Moko – Maori tattooing in the 20th century – by Michael King Photographs Marti Friedlander
Moko is written by Michael King, one of New Zealand’s most celebrated historians, and photographed by Marti Friedlander, one of the country’s most eminent photographers.
One of New Zealand’s iconic books, originally published in 1972, it was a milestone in New Zealand publishing. Maori subject matter was not thought to be of interest to the New Zealand public at that time, and the author and photographer were relative unknowns – Moko was their first book.
To research this book, King and Friedlander travelled thousands of kilometres through the hinterland of New Zealand in 1970 to find and speak with those who were tattooed, or with people who had first-hand knowledge of the custom. King located71 women who had been given the moko under traditional circumstances, and many of this unique group of Māori women were able to be interviewed and photographed. For some their moko dated back into the last years of the nineteenth century and was applied in the traditional way, with a chisel; others were part of a brief resurgence in the art in the 1930s and 1940s, where needle tattooing was more common.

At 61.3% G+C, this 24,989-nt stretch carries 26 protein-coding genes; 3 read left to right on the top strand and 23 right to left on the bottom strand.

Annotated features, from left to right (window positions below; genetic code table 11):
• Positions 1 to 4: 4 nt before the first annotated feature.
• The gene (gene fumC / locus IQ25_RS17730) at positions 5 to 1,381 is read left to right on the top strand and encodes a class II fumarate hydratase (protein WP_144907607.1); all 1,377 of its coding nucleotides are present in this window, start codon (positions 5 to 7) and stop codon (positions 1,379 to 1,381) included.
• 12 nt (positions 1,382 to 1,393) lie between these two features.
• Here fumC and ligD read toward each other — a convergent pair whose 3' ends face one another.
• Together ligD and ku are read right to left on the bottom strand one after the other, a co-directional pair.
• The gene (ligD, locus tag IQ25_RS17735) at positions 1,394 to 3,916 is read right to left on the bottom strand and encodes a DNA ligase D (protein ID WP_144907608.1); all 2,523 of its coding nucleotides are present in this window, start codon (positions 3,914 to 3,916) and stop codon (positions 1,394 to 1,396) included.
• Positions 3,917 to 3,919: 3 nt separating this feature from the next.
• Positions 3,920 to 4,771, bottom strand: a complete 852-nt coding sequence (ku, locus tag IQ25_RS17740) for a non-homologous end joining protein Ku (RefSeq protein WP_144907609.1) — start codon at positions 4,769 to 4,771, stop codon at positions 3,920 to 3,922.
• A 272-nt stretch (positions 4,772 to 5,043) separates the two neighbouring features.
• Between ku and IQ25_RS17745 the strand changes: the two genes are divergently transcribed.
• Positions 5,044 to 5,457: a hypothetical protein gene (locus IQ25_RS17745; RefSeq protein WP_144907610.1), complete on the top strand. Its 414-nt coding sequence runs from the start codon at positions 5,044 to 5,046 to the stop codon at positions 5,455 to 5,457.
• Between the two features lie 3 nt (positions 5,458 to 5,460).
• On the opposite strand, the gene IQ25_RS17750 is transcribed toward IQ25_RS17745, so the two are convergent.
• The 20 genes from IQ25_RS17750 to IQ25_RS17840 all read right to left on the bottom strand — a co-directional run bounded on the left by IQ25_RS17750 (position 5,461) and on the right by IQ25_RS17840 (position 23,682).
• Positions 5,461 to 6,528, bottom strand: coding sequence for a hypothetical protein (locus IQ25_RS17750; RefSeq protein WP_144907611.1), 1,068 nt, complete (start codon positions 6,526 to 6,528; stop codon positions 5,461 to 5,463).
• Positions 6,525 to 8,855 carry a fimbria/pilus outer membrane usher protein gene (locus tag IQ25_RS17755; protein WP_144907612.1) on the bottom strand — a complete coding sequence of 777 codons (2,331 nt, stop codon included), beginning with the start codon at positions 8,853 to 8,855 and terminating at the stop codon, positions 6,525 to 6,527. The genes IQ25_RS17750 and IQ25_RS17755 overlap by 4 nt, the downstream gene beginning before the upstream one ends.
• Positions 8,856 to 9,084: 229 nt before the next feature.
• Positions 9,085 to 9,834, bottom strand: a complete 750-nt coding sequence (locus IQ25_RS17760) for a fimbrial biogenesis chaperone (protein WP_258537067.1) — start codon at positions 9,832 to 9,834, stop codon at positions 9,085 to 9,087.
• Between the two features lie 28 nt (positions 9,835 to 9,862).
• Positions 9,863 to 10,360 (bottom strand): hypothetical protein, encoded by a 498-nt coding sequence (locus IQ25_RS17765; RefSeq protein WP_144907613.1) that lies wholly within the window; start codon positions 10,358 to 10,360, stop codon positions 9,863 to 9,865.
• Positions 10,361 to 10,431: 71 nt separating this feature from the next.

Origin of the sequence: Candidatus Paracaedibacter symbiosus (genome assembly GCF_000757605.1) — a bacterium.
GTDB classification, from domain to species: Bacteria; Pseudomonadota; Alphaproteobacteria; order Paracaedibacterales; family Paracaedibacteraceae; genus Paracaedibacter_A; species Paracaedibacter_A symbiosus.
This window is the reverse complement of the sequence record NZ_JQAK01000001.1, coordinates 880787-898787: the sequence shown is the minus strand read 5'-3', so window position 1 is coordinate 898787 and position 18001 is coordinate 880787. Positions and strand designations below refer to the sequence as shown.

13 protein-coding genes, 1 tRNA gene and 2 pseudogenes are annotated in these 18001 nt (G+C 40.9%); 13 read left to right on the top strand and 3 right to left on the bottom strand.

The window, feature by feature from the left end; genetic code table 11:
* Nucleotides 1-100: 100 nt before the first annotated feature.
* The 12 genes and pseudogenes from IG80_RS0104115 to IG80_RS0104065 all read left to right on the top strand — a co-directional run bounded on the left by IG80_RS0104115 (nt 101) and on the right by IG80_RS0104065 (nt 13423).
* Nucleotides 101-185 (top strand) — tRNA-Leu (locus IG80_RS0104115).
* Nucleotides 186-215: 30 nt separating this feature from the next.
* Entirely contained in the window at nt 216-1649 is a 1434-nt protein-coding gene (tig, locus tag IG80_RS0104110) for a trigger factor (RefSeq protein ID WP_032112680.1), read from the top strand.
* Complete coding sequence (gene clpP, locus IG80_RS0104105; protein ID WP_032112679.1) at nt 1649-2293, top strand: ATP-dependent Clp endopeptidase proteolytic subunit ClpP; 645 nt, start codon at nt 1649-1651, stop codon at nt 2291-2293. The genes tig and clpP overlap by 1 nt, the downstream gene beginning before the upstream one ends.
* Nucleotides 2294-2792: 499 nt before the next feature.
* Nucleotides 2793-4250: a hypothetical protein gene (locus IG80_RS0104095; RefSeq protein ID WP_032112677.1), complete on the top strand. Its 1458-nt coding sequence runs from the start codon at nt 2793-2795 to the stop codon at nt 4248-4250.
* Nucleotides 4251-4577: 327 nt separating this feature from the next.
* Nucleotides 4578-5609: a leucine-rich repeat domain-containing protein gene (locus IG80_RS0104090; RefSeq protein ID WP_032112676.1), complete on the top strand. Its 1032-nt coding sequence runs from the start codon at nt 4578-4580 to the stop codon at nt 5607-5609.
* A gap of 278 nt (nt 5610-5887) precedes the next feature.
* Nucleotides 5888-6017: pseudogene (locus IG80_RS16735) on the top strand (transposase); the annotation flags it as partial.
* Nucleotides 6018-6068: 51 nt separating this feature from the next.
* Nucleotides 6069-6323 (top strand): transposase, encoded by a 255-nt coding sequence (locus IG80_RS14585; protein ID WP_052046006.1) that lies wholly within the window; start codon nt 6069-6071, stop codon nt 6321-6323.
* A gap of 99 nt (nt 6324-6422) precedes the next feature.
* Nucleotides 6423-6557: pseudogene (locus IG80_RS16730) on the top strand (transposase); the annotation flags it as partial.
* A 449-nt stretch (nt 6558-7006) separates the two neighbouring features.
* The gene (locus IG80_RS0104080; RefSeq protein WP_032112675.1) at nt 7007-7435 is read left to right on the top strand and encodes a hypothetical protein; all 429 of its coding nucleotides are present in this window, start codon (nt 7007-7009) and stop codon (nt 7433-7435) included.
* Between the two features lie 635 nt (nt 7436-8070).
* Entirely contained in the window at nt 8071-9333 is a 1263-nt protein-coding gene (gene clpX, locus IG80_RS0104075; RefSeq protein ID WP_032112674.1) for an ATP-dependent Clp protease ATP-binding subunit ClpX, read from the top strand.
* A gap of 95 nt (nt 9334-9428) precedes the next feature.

This surperb new edition reproduces the photographs from the original prints. Marti Friedlander’s photographs illustrate with skill and compassion the moko itself, the women who wore it and the environments in which they lived.